The U.S. has been criticized, especially by human rights groups, for rushing too fast into Burma after its rulers “opened” the resource-rich but undeveloped country to investment. But the reality is that the U.S. is still lagging far behind Japan in exploring new business ventures in Burma, writes Reuters in a special report:
A fast-track deal negotiated in less than a year has paved the way for Japan to provide at least $18 billion in aid, investment and debt forgiveness from government and private sources.
In addition to this deal, Reuters has learned that Japan will provide up to $3.2 billion in new lending to build another special economic zone and deep-sea port in Dawei, in southern Myanmar, which would be developed into Southeast Asia’s largest industrial complex.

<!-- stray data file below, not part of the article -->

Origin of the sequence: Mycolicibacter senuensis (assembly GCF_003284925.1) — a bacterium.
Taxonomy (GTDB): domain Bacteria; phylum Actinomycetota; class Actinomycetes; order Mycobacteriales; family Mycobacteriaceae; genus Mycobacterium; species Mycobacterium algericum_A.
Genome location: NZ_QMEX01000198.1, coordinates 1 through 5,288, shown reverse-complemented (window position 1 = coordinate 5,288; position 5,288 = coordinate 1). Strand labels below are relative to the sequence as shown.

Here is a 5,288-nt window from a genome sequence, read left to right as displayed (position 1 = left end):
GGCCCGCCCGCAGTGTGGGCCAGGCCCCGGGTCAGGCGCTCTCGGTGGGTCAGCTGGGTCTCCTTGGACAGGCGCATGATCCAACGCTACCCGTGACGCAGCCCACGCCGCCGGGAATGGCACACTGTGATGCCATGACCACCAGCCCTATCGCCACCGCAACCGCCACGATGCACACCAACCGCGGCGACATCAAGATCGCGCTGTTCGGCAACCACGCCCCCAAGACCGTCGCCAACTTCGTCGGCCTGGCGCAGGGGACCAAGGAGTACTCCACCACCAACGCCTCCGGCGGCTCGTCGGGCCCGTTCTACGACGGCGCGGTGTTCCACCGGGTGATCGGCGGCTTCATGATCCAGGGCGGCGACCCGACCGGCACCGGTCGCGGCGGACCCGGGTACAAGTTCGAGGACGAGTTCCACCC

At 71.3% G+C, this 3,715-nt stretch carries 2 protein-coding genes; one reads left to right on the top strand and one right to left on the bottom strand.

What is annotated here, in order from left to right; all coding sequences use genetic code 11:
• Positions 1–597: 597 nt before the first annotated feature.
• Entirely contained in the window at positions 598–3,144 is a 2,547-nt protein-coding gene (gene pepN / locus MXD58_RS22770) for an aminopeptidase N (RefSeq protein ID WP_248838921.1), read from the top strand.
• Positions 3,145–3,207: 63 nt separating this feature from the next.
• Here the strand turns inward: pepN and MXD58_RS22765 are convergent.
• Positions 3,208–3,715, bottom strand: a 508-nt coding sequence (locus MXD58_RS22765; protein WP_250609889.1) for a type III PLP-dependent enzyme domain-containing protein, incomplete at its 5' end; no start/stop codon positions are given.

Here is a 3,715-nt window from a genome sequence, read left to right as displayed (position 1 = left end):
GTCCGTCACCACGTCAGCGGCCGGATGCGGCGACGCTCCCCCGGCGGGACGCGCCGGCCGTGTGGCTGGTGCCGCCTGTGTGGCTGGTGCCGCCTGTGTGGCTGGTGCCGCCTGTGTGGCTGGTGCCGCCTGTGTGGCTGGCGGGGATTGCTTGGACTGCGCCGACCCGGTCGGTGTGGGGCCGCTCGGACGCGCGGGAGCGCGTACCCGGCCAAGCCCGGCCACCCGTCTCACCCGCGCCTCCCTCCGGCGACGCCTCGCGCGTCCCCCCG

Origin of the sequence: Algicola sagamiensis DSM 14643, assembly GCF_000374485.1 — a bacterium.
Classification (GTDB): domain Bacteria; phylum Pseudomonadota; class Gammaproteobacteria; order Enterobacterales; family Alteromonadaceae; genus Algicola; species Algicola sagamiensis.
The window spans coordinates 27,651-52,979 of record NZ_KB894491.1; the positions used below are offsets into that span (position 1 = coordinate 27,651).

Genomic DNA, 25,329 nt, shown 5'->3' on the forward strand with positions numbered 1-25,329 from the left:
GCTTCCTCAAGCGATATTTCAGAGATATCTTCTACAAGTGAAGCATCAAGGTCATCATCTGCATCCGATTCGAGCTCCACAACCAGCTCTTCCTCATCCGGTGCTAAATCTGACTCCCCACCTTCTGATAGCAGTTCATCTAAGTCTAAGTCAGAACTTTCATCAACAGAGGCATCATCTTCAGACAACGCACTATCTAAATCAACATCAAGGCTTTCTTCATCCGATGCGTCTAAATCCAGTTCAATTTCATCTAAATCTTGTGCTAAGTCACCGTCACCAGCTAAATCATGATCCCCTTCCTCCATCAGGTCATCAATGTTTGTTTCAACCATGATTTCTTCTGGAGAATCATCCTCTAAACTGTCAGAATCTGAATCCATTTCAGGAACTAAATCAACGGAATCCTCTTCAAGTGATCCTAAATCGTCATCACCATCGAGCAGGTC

The deals have made Japan a major player overnight in the opening of Myanmar. The part of the Thilawa package that includes debt forgiveness and refinancing adds up to nearly $5 billion, dwarfing the $76 million in aid from the United States in 2011 and 2012 and a two-year package of $200 million the European Union has pledged.
Tokyo appears to have stolen a terrific business opportunity right out from under Beijing’s nose. When the government of Burma began looking for other suitors to escape China’s tight embrace, Japan was first in line. And a once stalwart Chinese ally, one of only two or three such dependable friends in the region, is moving away, making new friendships with China’s biggest rivals.